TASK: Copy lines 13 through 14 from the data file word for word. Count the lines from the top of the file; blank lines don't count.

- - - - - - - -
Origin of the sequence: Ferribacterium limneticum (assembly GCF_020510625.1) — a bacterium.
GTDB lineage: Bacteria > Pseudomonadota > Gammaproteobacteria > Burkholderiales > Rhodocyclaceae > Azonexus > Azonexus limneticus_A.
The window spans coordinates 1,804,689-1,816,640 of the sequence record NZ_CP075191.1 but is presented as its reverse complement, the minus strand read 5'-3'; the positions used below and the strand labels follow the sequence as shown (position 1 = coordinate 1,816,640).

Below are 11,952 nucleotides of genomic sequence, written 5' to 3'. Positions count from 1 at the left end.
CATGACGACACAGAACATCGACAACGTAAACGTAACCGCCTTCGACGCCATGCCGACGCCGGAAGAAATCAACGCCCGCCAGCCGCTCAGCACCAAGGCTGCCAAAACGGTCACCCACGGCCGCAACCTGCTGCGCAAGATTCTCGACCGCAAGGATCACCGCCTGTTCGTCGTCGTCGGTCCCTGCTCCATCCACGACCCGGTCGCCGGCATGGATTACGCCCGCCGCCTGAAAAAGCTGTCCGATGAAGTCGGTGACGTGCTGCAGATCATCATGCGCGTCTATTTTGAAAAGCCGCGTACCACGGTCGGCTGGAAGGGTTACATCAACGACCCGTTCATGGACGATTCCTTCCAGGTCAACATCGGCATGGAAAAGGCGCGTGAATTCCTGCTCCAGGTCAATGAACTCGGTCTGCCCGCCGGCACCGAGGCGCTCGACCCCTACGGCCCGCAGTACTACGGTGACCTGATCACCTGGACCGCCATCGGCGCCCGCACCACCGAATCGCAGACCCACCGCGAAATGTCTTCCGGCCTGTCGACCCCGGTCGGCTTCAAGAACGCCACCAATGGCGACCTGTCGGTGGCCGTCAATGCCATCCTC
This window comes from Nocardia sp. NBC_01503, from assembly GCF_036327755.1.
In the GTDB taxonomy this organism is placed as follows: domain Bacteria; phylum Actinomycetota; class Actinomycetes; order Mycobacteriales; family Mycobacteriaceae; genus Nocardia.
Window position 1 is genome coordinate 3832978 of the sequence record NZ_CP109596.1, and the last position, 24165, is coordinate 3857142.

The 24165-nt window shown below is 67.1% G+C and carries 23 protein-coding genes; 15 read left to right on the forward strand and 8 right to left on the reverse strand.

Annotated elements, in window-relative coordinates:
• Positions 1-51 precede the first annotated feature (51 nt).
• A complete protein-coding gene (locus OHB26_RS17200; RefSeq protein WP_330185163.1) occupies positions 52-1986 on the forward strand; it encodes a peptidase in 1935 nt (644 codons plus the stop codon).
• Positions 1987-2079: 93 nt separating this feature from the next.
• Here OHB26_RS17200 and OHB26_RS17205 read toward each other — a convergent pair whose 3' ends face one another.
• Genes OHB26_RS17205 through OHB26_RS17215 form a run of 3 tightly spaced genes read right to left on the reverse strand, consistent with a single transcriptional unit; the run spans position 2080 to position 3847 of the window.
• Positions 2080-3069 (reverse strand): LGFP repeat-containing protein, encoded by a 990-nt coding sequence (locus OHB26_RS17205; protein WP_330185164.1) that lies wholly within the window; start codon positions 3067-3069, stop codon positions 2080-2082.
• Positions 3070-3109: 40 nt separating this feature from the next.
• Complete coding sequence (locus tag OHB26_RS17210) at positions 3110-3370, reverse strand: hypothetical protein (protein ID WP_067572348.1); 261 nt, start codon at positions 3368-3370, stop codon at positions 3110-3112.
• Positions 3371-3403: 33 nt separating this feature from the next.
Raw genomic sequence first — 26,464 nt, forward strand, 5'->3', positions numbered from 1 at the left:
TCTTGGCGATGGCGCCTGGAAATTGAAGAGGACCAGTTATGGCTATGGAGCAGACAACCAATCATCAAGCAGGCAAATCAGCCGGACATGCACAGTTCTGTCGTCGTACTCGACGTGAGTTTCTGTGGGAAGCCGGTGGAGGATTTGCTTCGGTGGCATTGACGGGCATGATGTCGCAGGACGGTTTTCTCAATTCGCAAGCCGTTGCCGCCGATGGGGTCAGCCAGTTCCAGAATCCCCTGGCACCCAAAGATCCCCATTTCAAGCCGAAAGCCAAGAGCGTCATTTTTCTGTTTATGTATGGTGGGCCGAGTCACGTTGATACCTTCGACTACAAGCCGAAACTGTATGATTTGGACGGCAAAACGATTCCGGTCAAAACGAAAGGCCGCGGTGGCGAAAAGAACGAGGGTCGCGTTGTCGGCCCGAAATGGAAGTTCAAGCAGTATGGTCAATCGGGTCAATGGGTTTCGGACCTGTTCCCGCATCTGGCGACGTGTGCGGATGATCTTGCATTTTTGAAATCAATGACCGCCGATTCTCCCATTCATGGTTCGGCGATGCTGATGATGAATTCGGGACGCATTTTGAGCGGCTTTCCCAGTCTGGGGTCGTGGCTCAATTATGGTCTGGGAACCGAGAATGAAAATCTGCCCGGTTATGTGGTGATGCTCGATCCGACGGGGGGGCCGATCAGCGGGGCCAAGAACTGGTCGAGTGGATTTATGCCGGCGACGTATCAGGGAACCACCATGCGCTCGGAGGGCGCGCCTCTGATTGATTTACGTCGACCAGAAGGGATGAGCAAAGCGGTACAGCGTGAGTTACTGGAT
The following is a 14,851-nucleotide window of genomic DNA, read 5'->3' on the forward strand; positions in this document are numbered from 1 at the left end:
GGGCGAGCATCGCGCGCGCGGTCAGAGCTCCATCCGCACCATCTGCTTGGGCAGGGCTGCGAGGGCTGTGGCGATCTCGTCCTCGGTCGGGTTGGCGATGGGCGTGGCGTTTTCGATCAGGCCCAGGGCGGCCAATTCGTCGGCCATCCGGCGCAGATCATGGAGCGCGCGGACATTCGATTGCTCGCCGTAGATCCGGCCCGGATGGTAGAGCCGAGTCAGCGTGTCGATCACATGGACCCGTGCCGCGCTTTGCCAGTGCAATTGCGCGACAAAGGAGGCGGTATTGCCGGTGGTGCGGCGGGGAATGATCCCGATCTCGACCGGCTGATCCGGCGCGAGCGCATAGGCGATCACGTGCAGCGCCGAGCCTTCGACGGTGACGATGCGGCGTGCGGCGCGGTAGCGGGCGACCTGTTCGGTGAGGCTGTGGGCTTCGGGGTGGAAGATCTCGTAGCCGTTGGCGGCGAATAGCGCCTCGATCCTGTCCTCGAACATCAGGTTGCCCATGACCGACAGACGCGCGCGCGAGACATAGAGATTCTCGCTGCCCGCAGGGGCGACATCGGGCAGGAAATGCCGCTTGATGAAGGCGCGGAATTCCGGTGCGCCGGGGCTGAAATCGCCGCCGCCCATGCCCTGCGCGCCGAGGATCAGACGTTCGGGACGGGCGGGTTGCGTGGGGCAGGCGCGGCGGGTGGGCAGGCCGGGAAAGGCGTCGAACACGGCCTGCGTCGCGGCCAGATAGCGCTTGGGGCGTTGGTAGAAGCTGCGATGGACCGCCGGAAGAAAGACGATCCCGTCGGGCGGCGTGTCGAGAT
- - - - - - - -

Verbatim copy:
• Positions 1987-2079: 93 nt separating this feature from the next.
• Here OHB26_RS17200 and OHB26_RS17205 read toward each other — a convergent pair whose 3' ends face one another.